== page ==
Courting tragedy, denying Aarey

Deccan Chronicle.

Opinion, DC Comment

With wildfires raging and El Nino and La Nina expanding in intensity year by year, climate change is upon us.

A demonstrator is detained by the police during the protest against tree cutting at Aarey Colony on Saturday. (Photo: Mrugesh Bandiwadekar)

In the battle to save Aarey Colony, this round has gone to the Mumbai Metro Rail Corporation. The Bombay high court on Friday cleared the building of its depot on the 33-hectare jungle which, along with the Sanjay Gandhi National Park, forms the green lung of Mumbai city.

This, despite proximity to solutions — in the form of unlitigated land in Kanjurmarg.

Despite the havoc wreaked by the flooded Mithi months prior, a division bench, led by Chief Justice Pradeep Nandrajog, dismissed a petition filed by an environmentalist seeking it to be declared a floodplain. It also dismissed a non-profit’s plea to declare it a forest on the basis of the apex court’s 1996 landmark T.N. Godavarman judgment — not on merits but on procedural grounds. The petitioners will now have to “swim or sink before the Supreme Court with respect to the Special Leave Petition filed by them and proceedings before the National Green Tribunal”.  

With wildfires raging and El Nino and La Nina expanding in intensity year by year, climate change is upon us. Aside from being a signatory to the 2019 Paris agreement to fight back, India is identified as one of the eight major countries in the world with large climate mitigation potential. Deforestation accounts for 4.3-5.5 gigatonnes of carbon dioxide equivalents a year. Reforestation, on the other hand, presents an opportunity to reverse the change.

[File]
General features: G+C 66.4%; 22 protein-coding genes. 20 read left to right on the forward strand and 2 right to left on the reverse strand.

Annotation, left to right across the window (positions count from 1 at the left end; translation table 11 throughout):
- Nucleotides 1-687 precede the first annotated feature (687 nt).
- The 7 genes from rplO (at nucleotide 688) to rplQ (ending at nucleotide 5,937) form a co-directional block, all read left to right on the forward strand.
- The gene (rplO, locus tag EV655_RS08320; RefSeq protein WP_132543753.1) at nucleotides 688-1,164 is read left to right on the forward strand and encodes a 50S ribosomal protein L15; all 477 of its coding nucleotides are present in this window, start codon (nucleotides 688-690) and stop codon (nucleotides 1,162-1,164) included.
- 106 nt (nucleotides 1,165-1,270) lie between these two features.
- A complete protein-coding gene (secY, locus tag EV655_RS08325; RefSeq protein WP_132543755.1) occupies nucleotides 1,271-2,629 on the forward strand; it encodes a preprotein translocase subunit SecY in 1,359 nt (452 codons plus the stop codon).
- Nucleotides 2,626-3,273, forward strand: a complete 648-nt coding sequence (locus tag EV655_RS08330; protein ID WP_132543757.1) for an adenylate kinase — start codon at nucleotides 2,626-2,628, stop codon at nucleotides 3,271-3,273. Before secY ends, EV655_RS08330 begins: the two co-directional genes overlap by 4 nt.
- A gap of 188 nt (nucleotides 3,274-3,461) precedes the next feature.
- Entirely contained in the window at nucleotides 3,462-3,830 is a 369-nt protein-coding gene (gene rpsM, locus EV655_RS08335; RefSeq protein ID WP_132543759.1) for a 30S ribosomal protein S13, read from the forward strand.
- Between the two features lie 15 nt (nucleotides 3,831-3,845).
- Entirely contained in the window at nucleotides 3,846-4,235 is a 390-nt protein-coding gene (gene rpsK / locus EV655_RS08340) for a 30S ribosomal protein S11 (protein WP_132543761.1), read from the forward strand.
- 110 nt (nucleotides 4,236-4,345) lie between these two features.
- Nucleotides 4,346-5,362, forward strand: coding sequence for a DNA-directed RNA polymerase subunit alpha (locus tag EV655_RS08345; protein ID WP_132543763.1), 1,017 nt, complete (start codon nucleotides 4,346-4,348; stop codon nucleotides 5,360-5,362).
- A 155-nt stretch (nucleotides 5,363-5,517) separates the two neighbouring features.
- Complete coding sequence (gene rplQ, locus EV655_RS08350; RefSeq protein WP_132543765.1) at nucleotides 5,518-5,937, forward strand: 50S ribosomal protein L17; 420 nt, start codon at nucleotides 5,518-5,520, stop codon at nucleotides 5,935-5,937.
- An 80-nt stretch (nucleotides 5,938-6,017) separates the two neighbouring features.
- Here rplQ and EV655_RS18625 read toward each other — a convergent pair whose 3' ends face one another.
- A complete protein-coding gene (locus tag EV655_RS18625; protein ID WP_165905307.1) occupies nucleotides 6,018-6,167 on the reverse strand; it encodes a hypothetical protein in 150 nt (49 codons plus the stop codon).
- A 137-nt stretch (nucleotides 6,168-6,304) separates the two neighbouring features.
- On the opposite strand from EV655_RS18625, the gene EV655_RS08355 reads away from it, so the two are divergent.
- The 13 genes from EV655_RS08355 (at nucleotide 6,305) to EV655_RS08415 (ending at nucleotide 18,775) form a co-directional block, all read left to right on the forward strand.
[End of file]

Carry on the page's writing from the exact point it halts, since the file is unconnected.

The situation simply cannot “be resolved with just ‘business as usual’ and some technical solutions”, as a young, autistic girl in pigtails recently said. In the light of this knowledge and reality, should not the court, overburdened as it is with case pendency, have taken a stand? Instead, it imposed a fine of Rs 50,000 on Shiv Sena corporator Yashwant Jadhav, who had filed a plea against the approval granted by the Brihanmumbai Municipal Corporation’s Tree Authority to chop trees.

Significantly, despite the usual 15-day buffer post-approval, authorities began tree felling soon after the verdict. What is the purpose of this act, if not to browbeat civil society into acceptance and present the courts with a fait accompli? The jury is out on this count.